New York State Court of Claims

New York State Court of Claims

JOHNSON v. THE STATE OF NEW YORK, #2000-017-042, Claim No. 92270


Claimant was awarded past and future damages for pain and suffering for a broken femur and other injuries sustained in an automobile accident after the Court found in the liability phase that defendant was 100% liable for the accident. The Court declined to award claimant damages for emotional distress under the zone-of-danger theory for injuries to his son and the death of his fiancee.

Case Information

Claimant short name:
Footnote (claimant name) :

Footnote (defendant name) :

Third-party claimant(s):

Third-party defendant(s):

Claim number(s):
Motion number(s):

Cross-motion number(s):

Claimant's attorney:
Meiselman, Denlea, Packman & Eberz, P.C.By: Robert J. Levine
Defendant's attorney:
Hon. Eliot Spitzer
Attorney General of the State of New York
By: J. Gardner Ryan, Esq.Assistant Attorney General
Third-party defendant's attorney:

Signature date:
February 2, 2001
New City

Official citation:

Appellate results:

See also (multicaptioned case)

In a decision filed on June 9, 2000, this Court found defendant 100% liable for injuries sustained by claimant on October 23, 1994 in a multiple-vehicle accident caused by pooled water on the roadway that resulted in multiple fatalities and injured parties. A trial on damages was held and claimant seeks damages in the Claim, as amplified by the Bill of Particulars, for past and future pain and suffering stemming from fractures of his right femur and jaw and for emotional distress arising from his observation of fatal injuries to his fiancee and injury to his son.

Claimant, who was born on November 4, 1961 (
see, Exh. 1, p. 1), testified that prior to this accident he was engaged to be married to Debra Royal, who was killed in the accident at issue. Claimant testified that he previously led an active life, participated in athletics, including basketball, bowling and swimming.
At trial, claimant identified photographs of the vehicle that he was driving that depict the severity of the October 23, 1994 crash (
see, Exhs. 13, 16 and 17). At the time of the accident, claimant was traveling with his fiancee, Debra Royal, her children, including Sophia Geanes who was killed in the accident, and his own son, Tishawn. Claimant testified that after the crash he noticed blood on his fiancee, who was seated in the front passenger seat and was unconscious. He also recalled that two of the five children who were rear passengers in the car were crying and that the other three were unconscious. Claimant testified that while he was waiting for medical attention he saw his son's "leg fall out of the car." Claimant remembered crying at the time because he was in excruciating pain in his leg area and recalled that after the collision he had to wait to be taken to the hospital because other accident victims were more seriously injured.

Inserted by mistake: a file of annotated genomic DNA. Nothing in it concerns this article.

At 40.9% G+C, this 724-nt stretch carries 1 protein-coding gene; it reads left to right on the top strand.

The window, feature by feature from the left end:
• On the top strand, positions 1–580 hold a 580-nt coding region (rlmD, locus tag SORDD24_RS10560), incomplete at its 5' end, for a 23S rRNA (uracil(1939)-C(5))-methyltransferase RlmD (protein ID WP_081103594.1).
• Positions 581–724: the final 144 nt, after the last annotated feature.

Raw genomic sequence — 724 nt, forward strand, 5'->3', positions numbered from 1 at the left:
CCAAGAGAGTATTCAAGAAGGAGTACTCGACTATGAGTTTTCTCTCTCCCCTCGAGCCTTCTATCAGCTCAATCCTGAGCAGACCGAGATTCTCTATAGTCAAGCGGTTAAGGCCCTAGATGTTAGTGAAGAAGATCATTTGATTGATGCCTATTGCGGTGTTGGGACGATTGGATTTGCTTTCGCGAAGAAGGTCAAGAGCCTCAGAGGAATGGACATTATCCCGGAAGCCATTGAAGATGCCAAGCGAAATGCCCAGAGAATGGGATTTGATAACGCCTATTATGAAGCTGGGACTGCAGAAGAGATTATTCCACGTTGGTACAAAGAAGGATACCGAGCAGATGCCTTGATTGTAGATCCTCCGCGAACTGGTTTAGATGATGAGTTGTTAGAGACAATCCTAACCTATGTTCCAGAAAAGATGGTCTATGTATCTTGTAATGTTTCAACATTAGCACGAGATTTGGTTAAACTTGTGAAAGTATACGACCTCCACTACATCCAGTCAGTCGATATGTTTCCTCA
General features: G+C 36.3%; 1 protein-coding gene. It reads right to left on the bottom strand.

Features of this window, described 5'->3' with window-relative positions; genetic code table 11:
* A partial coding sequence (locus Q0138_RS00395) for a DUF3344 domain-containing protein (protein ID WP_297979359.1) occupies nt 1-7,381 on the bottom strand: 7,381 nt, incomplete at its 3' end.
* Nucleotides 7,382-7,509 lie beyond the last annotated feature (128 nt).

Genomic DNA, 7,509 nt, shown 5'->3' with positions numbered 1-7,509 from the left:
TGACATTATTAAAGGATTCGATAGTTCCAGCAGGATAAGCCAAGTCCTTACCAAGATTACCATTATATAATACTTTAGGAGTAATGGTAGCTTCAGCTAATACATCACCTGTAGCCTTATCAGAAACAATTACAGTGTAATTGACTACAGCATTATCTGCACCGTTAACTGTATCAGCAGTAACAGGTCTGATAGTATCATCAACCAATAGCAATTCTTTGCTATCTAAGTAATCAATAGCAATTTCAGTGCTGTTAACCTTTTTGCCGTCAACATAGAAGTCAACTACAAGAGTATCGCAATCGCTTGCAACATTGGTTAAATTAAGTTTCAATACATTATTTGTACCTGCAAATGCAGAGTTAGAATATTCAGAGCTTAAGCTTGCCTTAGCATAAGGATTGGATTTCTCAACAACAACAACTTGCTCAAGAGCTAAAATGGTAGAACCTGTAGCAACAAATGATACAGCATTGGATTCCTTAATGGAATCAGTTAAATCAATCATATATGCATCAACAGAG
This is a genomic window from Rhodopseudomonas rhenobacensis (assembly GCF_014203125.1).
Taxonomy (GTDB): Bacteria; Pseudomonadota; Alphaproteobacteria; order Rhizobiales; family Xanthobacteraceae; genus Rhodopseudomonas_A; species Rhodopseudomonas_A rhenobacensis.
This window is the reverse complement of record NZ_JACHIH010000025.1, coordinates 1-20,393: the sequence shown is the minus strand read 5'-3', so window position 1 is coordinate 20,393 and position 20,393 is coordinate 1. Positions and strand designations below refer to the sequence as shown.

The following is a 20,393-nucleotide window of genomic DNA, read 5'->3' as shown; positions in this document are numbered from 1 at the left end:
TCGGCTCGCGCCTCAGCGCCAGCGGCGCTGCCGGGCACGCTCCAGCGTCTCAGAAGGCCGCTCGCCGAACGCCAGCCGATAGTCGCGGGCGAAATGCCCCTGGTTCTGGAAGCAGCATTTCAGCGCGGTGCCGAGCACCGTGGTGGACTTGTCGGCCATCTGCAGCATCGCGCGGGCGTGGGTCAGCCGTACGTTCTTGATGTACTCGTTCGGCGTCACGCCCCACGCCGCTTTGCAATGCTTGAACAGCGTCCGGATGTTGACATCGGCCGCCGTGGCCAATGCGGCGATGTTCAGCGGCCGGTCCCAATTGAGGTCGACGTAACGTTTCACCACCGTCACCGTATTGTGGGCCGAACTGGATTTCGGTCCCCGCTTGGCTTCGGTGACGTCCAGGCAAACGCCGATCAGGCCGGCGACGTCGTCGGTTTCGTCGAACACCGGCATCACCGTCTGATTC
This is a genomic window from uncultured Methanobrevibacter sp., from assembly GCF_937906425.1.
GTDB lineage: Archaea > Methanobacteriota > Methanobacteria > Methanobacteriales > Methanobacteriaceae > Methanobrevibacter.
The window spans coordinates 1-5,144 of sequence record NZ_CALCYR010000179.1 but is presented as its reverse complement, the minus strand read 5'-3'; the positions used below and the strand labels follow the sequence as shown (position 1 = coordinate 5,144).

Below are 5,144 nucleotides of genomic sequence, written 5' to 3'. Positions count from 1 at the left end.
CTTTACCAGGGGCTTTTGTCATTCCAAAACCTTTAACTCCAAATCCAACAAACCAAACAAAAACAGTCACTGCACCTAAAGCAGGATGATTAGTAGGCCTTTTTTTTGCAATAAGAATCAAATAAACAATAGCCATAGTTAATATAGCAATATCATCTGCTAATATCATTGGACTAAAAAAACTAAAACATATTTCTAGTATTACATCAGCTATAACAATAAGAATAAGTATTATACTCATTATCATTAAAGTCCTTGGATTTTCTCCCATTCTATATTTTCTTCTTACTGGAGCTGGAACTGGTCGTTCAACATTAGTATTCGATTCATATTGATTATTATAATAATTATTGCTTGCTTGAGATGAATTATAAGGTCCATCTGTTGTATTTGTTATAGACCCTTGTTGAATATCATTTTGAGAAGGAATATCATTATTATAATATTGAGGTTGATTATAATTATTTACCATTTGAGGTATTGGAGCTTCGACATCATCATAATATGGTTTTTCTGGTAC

Claimant was transported by ambulance to the emergency room at St. Francis Hospital where his right leg and jaw were x-rayed. He testified that he was awake when hospital personnel placed a pin in his leg and placed it in traction to relieve some of the pressure. Photographs depicting the location of the holes that were drilled in claimant's right leg to facilitate placement of the pin were admitted into evidence as Exhibits 9 and 10. Claimant testified that he initially remembers experiencing pain in his leg, and that the pain in his jaw was noticeable later that evening after he was admitted to the hospital. Claimant also recalled that on the date of the accident clamps and wires were placed around his teeth (
see, Exhs. 5,6,7) to wire his jaw shut and secure his teeth, which were loosened in the crash. He explained that after this procedure, he could only intake liquids through a straw and it was painful to talk. Trial proof established that claimant remained on a liquid diet for approximately eight weeks after the accident and that he lost thirty pounds as a result.
Approximately four days after the accident, claimant underwent surgery during which a rod was inserted through the right hip area and into the right femur of his leg. Photographs admitted into evidence as Exhibits 11 and 12 and 20 through 23 depict the raised scar on claimant's hip, which claimant estimated is about six or seven inches in length. Claimant remained in the hospital for seven days after the surgery and upon his release he relocated to his parents' home, where he remained for approximately one year. During this time, he was cared for by his sister.